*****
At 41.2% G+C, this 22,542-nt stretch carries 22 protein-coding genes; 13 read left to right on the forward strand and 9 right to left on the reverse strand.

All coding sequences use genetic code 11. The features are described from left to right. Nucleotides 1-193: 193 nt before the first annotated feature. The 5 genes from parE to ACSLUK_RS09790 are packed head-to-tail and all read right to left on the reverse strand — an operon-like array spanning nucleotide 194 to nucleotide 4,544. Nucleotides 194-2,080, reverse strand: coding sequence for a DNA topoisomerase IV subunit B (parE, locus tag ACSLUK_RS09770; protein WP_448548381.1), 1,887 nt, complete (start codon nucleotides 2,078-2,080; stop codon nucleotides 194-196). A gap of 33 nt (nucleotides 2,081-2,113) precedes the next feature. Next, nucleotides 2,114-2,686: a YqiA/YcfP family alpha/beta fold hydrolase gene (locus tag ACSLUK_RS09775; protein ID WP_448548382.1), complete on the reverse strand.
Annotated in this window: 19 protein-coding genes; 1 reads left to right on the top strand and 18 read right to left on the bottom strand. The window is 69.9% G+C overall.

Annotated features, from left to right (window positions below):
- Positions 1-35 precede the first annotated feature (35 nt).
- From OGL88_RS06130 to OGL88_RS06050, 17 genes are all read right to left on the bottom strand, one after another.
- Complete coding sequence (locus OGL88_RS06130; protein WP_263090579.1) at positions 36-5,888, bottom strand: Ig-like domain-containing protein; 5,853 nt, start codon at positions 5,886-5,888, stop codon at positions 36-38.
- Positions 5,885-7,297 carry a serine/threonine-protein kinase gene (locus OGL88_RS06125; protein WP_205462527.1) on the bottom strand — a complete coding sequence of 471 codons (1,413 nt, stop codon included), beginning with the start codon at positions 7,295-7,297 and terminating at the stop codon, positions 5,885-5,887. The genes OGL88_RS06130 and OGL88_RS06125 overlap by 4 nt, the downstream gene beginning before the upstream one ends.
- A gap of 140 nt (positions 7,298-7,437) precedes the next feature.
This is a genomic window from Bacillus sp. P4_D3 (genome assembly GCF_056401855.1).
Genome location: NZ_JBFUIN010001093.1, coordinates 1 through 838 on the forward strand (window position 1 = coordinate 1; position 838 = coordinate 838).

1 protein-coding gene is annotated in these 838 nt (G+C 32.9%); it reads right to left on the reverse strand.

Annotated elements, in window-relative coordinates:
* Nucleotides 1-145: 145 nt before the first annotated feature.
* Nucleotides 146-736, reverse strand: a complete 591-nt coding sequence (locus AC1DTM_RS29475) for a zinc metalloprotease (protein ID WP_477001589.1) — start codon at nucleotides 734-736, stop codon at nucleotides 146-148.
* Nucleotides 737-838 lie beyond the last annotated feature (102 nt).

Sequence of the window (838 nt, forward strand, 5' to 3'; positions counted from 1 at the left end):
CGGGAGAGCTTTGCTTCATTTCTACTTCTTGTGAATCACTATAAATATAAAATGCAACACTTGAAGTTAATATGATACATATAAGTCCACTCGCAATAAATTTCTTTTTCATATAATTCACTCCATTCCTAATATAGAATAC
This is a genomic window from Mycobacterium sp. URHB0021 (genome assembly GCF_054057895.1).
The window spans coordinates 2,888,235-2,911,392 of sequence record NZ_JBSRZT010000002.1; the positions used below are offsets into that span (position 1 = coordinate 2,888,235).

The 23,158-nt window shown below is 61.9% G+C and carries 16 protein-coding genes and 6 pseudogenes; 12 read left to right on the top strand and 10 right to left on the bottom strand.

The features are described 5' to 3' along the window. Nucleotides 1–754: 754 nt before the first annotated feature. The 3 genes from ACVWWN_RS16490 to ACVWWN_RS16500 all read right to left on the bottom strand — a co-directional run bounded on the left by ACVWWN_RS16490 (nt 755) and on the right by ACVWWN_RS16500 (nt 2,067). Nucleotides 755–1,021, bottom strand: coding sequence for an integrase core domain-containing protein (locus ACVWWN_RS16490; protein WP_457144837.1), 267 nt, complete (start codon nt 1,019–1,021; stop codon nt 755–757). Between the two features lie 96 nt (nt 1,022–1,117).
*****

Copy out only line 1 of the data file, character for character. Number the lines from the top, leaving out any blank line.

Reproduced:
At 41.2% G+C, this 22,542-nt stretch carries 22 protein-coding genes; 13 read left to right on the forward strand and 9 right to left on the reverse strand.